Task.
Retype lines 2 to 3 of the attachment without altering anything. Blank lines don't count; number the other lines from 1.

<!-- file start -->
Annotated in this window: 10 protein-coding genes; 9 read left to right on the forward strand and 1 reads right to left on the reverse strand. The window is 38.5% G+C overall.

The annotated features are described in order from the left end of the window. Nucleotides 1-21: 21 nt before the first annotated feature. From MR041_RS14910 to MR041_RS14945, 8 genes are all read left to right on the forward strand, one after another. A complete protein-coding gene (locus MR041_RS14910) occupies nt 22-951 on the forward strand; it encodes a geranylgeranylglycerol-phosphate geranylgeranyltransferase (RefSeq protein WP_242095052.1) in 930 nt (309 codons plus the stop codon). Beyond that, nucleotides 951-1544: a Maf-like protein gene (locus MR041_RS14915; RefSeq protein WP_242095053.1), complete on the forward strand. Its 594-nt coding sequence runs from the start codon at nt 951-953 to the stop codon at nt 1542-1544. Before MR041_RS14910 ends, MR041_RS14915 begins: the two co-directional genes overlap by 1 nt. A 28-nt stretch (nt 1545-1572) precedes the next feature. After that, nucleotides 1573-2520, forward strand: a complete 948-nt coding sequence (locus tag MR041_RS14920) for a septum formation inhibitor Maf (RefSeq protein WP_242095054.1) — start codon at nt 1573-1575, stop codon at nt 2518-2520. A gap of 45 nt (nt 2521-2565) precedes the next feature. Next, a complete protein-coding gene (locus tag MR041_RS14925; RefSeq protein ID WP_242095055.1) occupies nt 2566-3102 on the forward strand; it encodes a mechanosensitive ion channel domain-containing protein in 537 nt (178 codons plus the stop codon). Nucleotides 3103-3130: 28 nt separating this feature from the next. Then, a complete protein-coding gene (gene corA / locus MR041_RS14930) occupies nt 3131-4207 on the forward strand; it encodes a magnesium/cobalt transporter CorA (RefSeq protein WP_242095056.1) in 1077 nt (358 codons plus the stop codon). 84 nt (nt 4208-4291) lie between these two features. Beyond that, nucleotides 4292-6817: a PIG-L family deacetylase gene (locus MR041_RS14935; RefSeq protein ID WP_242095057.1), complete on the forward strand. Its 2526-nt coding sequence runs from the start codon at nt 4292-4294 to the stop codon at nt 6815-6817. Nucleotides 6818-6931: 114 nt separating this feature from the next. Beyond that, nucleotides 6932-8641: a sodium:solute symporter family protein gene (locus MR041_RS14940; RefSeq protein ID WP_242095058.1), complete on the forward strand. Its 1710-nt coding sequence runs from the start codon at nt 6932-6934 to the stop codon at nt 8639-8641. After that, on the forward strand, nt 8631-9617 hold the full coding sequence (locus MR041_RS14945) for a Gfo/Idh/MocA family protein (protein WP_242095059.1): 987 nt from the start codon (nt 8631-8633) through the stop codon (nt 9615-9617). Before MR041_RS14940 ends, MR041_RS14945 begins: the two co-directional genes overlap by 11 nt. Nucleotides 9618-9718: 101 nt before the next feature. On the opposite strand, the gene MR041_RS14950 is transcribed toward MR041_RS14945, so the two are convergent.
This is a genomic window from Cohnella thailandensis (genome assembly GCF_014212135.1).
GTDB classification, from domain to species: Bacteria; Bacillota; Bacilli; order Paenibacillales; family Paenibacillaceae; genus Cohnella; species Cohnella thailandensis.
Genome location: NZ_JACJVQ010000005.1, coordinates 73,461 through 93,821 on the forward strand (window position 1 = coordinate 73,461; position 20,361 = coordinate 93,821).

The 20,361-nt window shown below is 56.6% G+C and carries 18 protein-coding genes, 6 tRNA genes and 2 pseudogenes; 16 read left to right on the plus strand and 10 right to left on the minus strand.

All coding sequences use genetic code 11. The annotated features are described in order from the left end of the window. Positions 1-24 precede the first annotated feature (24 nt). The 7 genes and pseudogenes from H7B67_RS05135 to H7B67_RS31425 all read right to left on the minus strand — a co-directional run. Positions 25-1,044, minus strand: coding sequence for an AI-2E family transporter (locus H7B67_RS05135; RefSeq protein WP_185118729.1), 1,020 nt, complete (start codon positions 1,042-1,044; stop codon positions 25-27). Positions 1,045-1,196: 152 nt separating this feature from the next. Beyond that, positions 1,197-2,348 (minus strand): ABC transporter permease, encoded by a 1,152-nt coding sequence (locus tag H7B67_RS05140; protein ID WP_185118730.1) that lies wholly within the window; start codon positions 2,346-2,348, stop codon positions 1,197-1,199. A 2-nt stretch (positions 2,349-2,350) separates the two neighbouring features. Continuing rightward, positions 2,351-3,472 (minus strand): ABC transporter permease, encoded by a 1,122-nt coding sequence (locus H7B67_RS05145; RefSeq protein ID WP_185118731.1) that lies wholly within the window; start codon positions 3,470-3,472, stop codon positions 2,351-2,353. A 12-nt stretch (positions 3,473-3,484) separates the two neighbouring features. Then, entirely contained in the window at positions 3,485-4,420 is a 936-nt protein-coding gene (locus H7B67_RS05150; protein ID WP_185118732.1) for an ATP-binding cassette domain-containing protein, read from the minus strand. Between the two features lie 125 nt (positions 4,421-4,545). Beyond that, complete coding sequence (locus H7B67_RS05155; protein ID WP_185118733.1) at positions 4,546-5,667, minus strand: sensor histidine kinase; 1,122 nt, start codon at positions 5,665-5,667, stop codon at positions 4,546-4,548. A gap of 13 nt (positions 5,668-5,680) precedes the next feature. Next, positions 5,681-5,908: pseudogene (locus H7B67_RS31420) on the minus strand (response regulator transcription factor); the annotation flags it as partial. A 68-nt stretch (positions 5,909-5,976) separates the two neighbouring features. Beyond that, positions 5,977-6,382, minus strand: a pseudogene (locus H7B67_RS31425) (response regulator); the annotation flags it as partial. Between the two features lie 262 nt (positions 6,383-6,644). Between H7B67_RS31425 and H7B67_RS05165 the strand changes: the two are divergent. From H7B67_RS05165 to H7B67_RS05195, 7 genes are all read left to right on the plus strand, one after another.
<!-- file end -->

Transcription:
The annotated features are described in order from the left end of the window. Nucleotides 1-21: 21 nt before the first annotated feature. From MR041_RS14910 to MR041_RS14945, 8 genes are all read left to right on the forward strand, one after another. A complete protein-coding gene (locus MR041_RS14910) occupies nt 22-951 on the forward strand; it encodes a geranylgeranylglycerol-phosphate geranylgeranyltransferase (RefSeq protein WP_242095052.1) in 930 nt (309 codons plus the stop codon). Beyond that, nucleotides 951-1544: a Maf-like protein gene (locus MR041_RS14915; RefSeq protein WP_242095053.1), complete on the forward strand. Its 594-nt coding sequence runs from the start codon at nt 951-953 to the stop codon at nt 1542-1544. Before MR041_RS14910 ends, MR041_RS14915 begins: the two co-directional genes overlap by 1 nt. A 28-nt stretch (nt 1545-1572) precedes the next feature. After that, nucleotides 1573-2520, forward strand: a complete 948-nt coding sequence (locus tag MR041_RS14920) for a septum formation inhibitor Maf (RefSeq protein WP_242095054.1) — start codon at nt 1573-1575, stop codon at nt 2518-2520. A gap of 45 nt (nt 2521-2565) precedes the next feature. Next, a complete protein-coding gene (locus tag MR041_RS14925; RefSeq protein ID WP_242095055.1) occupies nt 2566-3102 on the forward strand; it encodes a mechanosensitive ion channel domain-containing protein in 537 nt (178 codons plus the stop codon). Nucleotides 3103-3130: 28 nt separating this feature from the next. Then, a complete protein-coding gene (gene corA / locus MR041_RS14930) occupies nt 3131-4207 on the forward strand; it encodes a magnesium/cobalt transporter CorA (RefSeq protein WP_242095056.1) in 1077 nt (358 codons plus the stop codon). 84 nt (nt 4208-4291) lie between these two features. Beyond that, nucleotides 4292-6817: a PIG-L family deacetylase gene (locus MR041_RS14935; RefSeq protein ID WP_242095057.1), complete on the forward strand. Its 2526-nt coding sequence runs from the start codon at nt 4292-4294 to the stop codon at nt 6815-6817. Nucleotides 6818-6931: 114 nt separating this feature from the next. Beyond that, nucleotides 6932-8641: a sodium:solute symporter family protein gene (locus MR041_RS14940; RefSeq protein ID WP_242095058.1), complete on the forward strand. Its 1710-nt coding sequence runs from the start codon at nt 6932-6934 to the stop codon at nt 8639-8641. After that, on the forward strand, nt 8631-9617 hold the full coding sequence (locus MR041_RS14945) for a Gfo/Idh/MocA family protein (protein WP_242095059.1): 987 nt from the start codon (nt 8631-8633) through the stop codon (nt 9615-9617). Before MR041_RS14940 ends, MR041_RS14945 begins: the two co-directional genes overlap by 11 nt. Nucleotides 9618-9718: 101 nt before the next feature. On the opposite strand, the gene MR041_RS14950 is transcribed toward MR041_RS14945, so the two are convergent.
This is a genomic window from Cohnella thailandensis (genome assembly GCF_014212135.1).